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1. The act or process of excavating.
2. A hole formed by excavating.


(ˌɛks kəˈveɪ ʃən)

1. a hole made by excavating.
2. the act of excavating.
3. an area in which excavating has been done or is in progress, as an archaeological site.
[1605–15; < Latin]
ThesaurusAntonymsRelated WordsSynonymsLegend:
Noun1.excavation - the act of diggingexcavation - the act of digging; "there's an interesting excavation going on near Princeton"
creating by removal - the act of creating by removing something
2.excavation - the site of an archeological explorationexcavation - the site of an archeological exploration; "they set up camp next to the dig"
archaeology, archeology - the branch of anthropology that studies prehistoric people and their cultures
land site, site - the piece of land on which something is located (or is to be located); "a good site for the school"
3.excavation - a hole in the ground made by excavating
artefact, artifact - a man-made object taken as a whole
bore-hole, drill hole, bore - a hole or passage made by a drill; usually made for exploratory purposes
delf - an excavation; usually a quarry or mine
diggings, digs - an excavation for ore or precious stones or for archaeology
ditch - a long narrow excavation in the earth
mine - excavation in the earth from which ores and minerals are extracted
mineshaft - excavation consisting of a vertical or sloping passageway for finding or mining ore or for ventilating a mine
stone pit, quarry, pit - a surface excavation for extracting stone or slate; "a British term for `quarry' is `stone pit'"
pool - an excavation that is (usually) filled with water
root cellar, cellar - an excavation where root vegetables are stored
well - a deep hole or shaft dug or drilled to obtain water or oil or gas or brine
working, workings - a mine or quarry that is being or has been worked
4.excavation - the act of extracting ores or coal etc from the earthexcavation - the act of extracting ores or coal etc from the earth
production - (economics) manufacturing or mining or growing something (usually in large quantities) for sale; "he introduced more efficient methods of production"
placer mining - mining valuable minerals from a placer by washing or dredging
opencast mining, strip mining - the mining of ore or coal from an open mine
bore-hole, drill hole, bore - a hole or passage made by a drill; usually made for exploratory purposes
heading, drift, gallery - a horizontal (or nearly horizontal) passageway in a mine; "they dug a drift parallel with the vein"
fathom, fthm - (mining) a unit of volume (equal to 6 cubic feet) used in measuring bodies of ore
rag - break into lumps before sorting; "rag ore"
hush - run water over the ground to erode (soil), revealing the underlying strata and valuable minerals
hush - wash by removing particles; "Wash ores"
mine - get from the earth by excavation; "mine ores and metals"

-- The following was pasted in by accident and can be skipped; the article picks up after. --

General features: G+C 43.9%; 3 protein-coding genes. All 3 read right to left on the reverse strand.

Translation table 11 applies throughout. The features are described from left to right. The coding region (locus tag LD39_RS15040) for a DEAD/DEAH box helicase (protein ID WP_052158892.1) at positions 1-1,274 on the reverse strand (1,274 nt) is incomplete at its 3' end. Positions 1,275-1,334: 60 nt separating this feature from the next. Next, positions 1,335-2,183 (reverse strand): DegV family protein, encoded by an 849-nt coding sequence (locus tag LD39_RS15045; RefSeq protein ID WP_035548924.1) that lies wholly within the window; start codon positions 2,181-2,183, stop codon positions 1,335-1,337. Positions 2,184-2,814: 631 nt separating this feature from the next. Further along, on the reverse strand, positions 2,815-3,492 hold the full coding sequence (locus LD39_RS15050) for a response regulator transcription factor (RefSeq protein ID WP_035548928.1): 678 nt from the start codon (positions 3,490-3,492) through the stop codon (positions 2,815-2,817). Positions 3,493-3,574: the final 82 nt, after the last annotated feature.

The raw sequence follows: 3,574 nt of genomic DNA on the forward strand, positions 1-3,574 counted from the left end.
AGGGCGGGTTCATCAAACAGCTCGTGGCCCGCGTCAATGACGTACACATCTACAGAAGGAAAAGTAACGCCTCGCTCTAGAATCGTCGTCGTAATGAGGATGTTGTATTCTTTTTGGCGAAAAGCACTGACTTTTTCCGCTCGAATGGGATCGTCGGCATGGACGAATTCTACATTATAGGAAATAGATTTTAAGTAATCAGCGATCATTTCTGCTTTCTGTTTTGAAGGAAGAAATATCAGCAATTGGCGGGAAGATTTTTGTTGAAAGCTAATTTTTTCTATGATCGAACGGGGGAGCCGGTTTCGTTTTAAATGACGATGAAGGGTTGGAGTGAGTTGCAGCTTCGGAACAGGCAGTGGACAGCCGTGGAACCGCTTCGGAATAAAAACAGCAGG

strip mine, surface mine, surface-mine - extract (ore) from a strip-mine
drive - excavate horizontally; "drive a tunnel"
extract - separate (a metal) from an ore


noun hole, mine, pit, ditch, shaft, cutting, cut, hollow, trench, burrow, quarry, dig, trough, cavity, dugout, diggings excavations in the earth
حَفْر، تَنْقيب


[ˌekskəˈveɪʃən] Nexcavación f


[ˌɛkskəˈveɪʃən] n
(by archeologist)fouilles fpl
(by builder, machine)creusement m


(Archeol) → (Aus)grabung f; excavations (= site)Ausgrabungsstätte f
(of tunnel etc)Graben nt


[ˌɛkskəˈveɪʃn] nscavo (Archeol) → scavi mpl


(ˈekskəveit) verb
1. to dig up (a piece of ground etc) or to dig out (a hole) by doing this.
2. in archaeology, to uncover or open up (a structure etc remaining from earlier times) by digging. The archaeologist excavated an ancient fortress.
ˌexcaˈvation noun
ˈexcavator noun
a machine or person that excavates.
References in periodicals archive ?
A TWO-MONTH archaeological dig on the lower slopes of Bennachie will finish this week after proving the area was lived in for hundreds of years.
An archaeological dig on a hillfort is discovering just how Iron Age man made the huge ramparts that surrounded the structure.
Release date- 16082019 - Recently, an archaeological dig was undertaken in the courtyard between the former Zusterhuis and Tweede Chirurgische Kliniek buildings as part of realising the new University Library.
An archaeological dig is set to take place at Nesscliffe Hillfort - the first for a hillfort in Shropshire for 40 years.
Work around the rail project has been billed as Europe's "biggest archaeological dig" and a presentation was given to members of the council's HS2 implementation advisory group.
The Big Dig 2019 is an eightweek archaeological dig which hopes to uncover the mystery of the underground treasure.
Along with the charity's very own archaeologist, Dr Daniel Rhodes, doting sons and daughters can take their dad, or mum for that matter, along to the historic castle where they can take part in a genuine archaeological dig for the day.
The free workshop will include a simulated archaeological dig, activities with Oklahoma artifacts and a chance for children to try reconstructing pottery.
AN archaeological dig will try to discover whether a Roman road passes through the site where a new housing development is planned.
The historical drama is directed by FranEaA*ois Girard which stars Samian, Vincent Perez and Raoul Trujillo, which portrays Canadian history through the finds at a fictional Montreal archaeological dig, reports The Hollywood Reporter.
SHARDS of pottery, floor tiles and carved stones from the Middle Ages were among finds at a archaeological dig ahead of building work on a new swimming pool and water park in Coventry.

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